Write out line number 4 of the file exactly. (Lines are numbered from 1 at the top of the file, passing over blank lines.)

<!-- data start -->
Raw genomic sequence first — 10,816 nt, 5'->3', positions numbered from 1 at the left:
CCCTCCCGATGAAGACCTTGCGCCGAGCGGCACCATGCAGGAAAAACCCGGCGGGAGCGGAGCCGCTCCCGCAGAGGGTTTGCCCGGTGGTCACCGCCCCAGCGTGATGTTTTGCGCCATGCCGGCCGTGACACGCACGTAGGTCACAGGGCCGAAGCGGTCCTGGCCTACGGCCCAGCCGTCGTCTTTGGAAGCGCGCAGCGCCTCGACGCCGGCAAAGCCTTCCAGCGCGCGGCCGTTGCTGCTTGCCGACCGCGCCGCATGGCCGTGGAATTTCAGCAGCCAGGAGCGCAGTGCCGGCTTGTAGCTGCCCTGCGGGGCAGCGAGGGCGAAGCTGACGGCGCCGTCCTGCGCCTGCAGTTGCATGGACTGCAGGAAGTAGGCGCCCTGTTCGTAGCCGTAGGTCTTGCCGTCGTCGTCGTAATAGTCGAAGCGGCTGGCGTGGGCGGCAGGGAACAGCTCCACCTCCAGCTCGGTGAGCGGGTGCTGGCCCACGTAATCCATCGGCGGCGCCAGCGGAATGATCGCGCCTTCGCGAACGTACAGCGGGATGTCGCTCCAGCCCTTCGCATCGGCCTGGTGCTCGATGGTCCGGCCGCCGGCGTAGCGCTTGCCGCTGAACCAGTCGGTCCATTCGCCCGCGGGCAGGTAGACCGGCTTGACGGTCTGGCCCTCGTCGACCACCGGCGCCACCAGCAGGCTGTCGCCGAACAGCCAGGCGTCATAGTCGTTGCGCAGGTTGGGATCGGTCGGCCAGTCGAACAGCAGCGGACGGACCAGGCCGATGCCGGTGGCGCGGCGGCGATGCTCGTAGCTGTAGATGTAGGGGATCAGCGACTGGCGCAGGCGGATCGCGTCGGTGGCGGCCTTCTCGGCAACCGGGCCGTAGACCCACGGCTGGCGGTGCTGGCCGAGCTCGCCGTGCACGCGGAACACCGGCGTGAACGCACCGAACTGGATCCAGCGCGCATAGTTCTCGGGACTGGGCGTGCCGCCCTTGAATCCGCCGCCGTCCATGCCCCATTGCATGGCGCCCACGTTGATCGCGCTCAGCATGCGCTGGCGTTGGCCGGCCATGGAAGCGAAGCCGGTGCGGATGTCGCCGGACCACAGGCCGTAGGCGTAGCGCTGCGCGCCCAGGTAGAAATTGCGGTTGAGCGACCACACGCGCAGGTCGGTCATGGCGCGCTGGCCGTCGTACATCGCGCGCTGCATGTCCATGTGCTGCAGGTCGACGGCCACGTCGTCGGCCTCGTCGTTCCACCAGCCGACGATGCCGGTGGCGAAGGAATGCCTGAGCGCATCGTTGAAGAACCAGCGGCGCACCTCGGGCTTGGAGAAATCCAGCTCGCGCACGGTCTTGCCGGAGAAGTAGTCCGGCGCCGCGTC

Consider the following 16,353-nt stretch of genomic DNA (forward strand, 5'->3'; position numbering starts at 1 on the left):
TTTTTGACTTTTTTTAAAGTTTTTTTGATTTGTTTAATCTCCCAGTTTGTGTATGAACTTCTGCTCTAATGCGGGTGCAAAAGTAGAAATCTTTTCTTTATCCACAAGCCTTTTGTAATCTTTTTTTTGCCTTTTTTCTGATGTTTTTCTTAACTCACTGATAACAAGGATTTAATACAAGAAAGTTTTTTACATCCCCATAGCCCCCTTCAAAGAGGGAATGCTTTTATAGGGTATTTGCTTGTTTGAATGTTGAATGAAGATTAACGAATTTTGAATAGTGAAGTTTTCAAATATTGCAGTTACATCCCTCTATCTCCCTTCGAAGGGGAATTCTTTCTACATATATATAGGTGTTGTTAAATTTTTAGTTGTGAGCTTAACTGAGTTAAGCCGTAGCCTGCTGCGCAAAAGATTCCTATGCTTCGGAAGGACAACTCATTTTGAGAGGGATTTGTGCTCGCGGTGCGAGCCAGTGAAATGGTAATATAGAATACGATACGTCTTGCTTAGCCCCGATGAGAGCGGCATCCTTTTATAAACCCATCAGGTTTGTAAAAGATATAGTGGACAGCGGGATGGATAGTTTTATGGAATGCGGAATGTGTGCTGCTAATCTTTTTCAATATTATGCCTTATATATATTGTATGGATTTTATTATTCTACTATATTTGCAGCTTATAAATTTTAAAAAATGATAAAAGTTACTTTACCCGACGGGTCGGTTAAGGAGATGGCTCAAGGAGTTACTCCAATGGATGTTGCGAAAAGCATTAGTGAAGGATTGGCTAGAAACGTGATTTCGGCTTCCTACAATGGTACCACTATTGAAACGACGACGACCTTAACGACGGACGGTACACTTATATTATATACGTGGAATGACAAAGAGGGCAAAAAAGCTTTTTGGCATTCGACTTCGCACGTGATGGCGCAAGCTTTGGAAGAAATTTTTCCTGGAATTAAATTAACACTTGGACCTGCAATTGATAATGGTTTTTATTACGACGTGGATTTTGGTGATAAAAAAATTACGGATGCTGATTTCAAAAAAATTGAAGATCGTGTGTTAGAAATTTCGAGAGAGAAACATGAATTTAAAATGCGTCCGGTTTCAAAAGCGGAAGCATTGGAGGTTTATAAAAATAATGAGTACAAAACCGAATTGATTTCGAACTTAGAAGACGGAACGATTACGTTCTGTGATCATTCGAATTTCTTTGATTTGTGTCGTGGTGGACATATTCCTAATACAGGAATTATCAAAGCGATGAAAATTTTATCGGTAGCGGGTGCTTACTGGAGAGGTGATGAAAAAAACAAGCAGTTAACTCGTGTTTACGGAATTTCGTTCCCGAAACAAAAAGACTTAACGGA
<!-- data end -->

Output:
TTTTTGACTTTTTTTAAAGTTTTTTTGATTTGTTTAATCTCCCAGTTTGTGTATGAACTTCTGCTCTAATGCGGGTGCAAAAGTAGAAATCTTTTCTTTATCCACAAGCCTTTTGTAATCTTTTTTTTGCCTTTTTTCTGATGTTTTTCTTAACTCACTGATAACAAGGATTTAATACAAGAAAGTTTTTTACATCCCCATAGCCCCCTTCAAAGAGGGAATGCTTTTATAGGGTATTTGCTTGTTTGAATGTTGAATGAAGATTAACGAATTTTGAATAGTGAAGTTTTCAAATATTGCAGTTACATCCCTCTATCTCCCTTCGAAGGGGAATTCTTTCTACATATATATAGGTGTTGTTAAATTTTTAGTTGTGAGCTTAACTGAGTTAAGCCGTAGCCTGCTGCGCAAAAGATTCCTATGCTTCGGAAGGACAACTCATTTTGAGAGGGATTTGTGCTCGCGGTGCGAGCCAGTGAAATGGTAATATAGAATACGATACGTCTTGCTTAGCCCCGATGAGAGCGGCATCCTTTTATAAACCCATCAGGTTTGTAAAAGATATAGTGGACAGCGGGATGGATAGTTTTATGGAATGCGGAATGTGTGCTGCTAATCTTTTTCAATATTATGCCTTATATATATTGTATGGATTTTATTATTCTACTATATTTGCAGCTTATAAATTTTAAAAAATGATAAAAGTTACTTTACCCGACGGGTCGGTTAAGGAGATGGCTCAAGGAGTTACTCCAATGGATGTTGCGAAAAGCATTAGTGAAGGATTGGCTAGAAACGTGATTTCGGCTTCCTACAATGGTACCACTATTGAAACGACGACGACCTTAACGACGGACGGTACACTTATATTATATACGTGGAATGACAAAGAGGGCAAAAAAGCTTTTTGGCATTCGACTTCGCACGTGATGGCGCAAGCTTTGGAAGAAATTTTTCCTGGAATTAAATTAACACTTGGACCTGCAATTGATAATGGTTTTTATTACGACGTGGATTTTGGTGATAAAAAAATTACGGATGCTGATTTCAAAAAAATTGAAGATCGTGTGTTAGAAATTTCGAGAGAGAAACATGAATTTAAAATGCGTCCGGTTTCAAAAGCGGAAGCATTGGAGGTTTATAAAAATAATGAGTACAAAACCGAATTGATTTCGAACTTAGAAGACGGAACGATTACGTTCTGTGATCATTCGAATTTCTTTGATTTGTGTCGTGGTGGACATATTCCTAATACAGGAATTATCAAAGCGATGAAAATTTTATCGGTAGCGGGTGCTTACTGGAGAGGTGATGAAAAAAACAAGCAGTTAACTCGTGTTTACGGAATTTCGTTCCCGAAACAAAAAGACTTAACGGA